Rapid industrial growth and advances in the domains of engineering and related technologies during the last fifty years have led to the extensive use of traditional metals and their alloy counterparts. Titanium is one such metal which has gained wide popularity in the aerospace and defense related applications owing to a wide range of impressive mechanical properties like excellent specific strength (σUTS/ρ), stiffness, corrosion and erosion resistance, fracture toughness and capability to withstand significant temperature variations.

Two materials, namely commercial purity titanium (Grade 2), referred to henceforth as Ti- CP (Grade 2) and the “work-horse” alloy Ti-6Al-4V have been chosen for this research study. The intrinsic influence of material composition and test specimen orientation on the tensile and fatigue behavior for both Ti- CP (Grade 2) and Ti-6Al-4V have been discussed. Samples of both Ti- CP (Grade 2) and Ti-6Al-4V were prepared from the as-provided plate stock along both the longitudinal and transverse orientations. The specimens were then deformed to failure in uniaxial tension for the tensile tests and cyclically deformed at different values of maximum stress at constant load ratio of 0.1 for the high cycle fatigue tests. The microstructure, tensile properties, resultant fracture behavior of the two materials is presented in the light of results obtained from the uniaxial tensile tests. The conjoint influence of intrinsic microstructural features, nature of loading and specimen properties on the tensile properties is discussed. Also, the macroscopic fracture mode, the intrinsic features on the fatigue fracture surface and the role of applied stress-microstructural feature interactions in governing failure for the cyclic fatigue properties for both the materials under study Ti- CP (Grade 2) and the “work-horse” alloy Ti-6Al-4V have been discussed in detail.

Careful study of the microstructure for Ti-CP (Grade 2) material at a low magnification revealed the primary alpha (α) grains to be intermingled with small pockets of beta (β) grains. Observation at the higher allowable magnifications of the optical microscope revealed very fine alpha (α) phase lamellae located within the beta (β) grain. The microhardness and macrohardness measurements were consistent through the sheet specimen for Ti- CP (Grade 2) and slightly lower compared to Ti-6Al-4V. However, the macrohardness was marginally higher than the microhardness resulting from the presence of a large volume fraction of the soft alpha phase. The hardness values when plotted reveal marginal spatial variability. Tensile fracture of Ti-CP (Grade 2) was at an inclination to the far field tensile stress axis for both longitudinal and transverse orientations. The overload region revealed a combination of fine microscopic cracks, microscopic voids of varying size and randomly distributed through the surface, and a large population of shallow dimples, features reminiscent of locally brittle and ductile failure mechanisms. The maximum stress (σmaximum) versus fatigue life (Nf) characteristics shown by this material is quite different from those non-ferrous metals that exhibit a well-defined endurance limit. When compared at equal values of maximum stress at a load ratio of 0.1, the fatigue life of the transverse specimen is noticeably greater than the longitudinal counterpart. At equivalent values of maximum elastic strain, the transverse specimens revealed noticeably improved fatigue life as compared one-on-one to the longitudinal counterparts.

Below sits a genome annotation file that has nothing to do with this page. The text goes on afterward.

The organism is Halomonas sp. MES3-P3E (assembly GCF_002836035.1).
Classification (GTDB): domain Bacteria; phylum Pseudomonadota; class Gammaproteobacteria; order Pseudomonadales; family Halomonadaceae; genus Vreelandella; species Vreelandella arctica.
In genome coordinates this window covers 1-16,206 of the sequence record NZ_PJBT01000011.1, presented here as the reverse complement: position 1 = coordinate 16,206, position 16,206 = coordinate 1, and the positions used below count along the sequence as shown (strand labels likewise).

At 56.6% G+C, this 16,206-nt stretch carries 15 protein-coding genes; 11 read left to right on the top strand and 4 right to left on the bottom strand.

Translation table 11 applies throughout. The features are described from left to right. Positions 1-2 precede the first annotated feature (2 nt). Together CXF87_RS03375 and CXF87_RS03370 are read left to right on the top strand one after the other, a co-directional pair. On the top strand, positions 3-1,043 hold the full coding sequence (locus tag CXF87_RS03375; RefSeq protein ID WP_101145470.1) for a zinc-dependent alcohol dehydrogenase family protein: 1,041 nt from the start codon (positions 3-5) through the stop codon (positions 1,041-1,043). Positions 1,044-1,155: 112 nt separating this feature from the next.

Careful observations of the Ti-6Al-4V alloy microstructure over a range of magnifications spanning very low to high magnification revealed a duplex microstructure consisting of the near equiaxed alpha (α) and transformed beta (β) phases. The primary near equiaxed shaped alpha (α) grains (light in color) was well distributed in a lamellar matrix with transformed beta (dark in color). The microhardness and macrohardness values recorded for the Ti-6Al-4V alloy reveal it to be harder than the commercially pure (Grade 2) material. However, for the Ti-6Al-4V alloy the microhardness is noticeably higher than the corresponding macrohardness value that can be ascribed to the presence of a population of processing-related artifacts and the hard beta-phase. Tensile fracture of the Ti-6Al-4V alloy was macroscopically rough and essentially normal to the far field stress axis for the longitudinal orientation and cup-and-cone morphology for the transverse orientation. However, microscopically, the surface was rough and covered with a population of macroscopic and fine microscopic cracks, voids of varying size, a population of shallow dimples of varying size and shape, features reminiscent of locally brittle and ductile failure mechanisms. When compared at equal values of maximum stress at a load ratio of 0.1, there is a marginal to no influence of microstructure on high cycle fatigue life of both orientations of the alloy.

Committee:

Anil Patnaik, Dr. (Advisor)

Subjects:

Civil Engineering; Materials Science

Keywords:

Titanium Alloy; Commercially Pure Titanium; Microstructure, Tensile Properties; Tensile Fracture; Titanium; Materials tests; Cyclic tests; Fatigue life; Fracture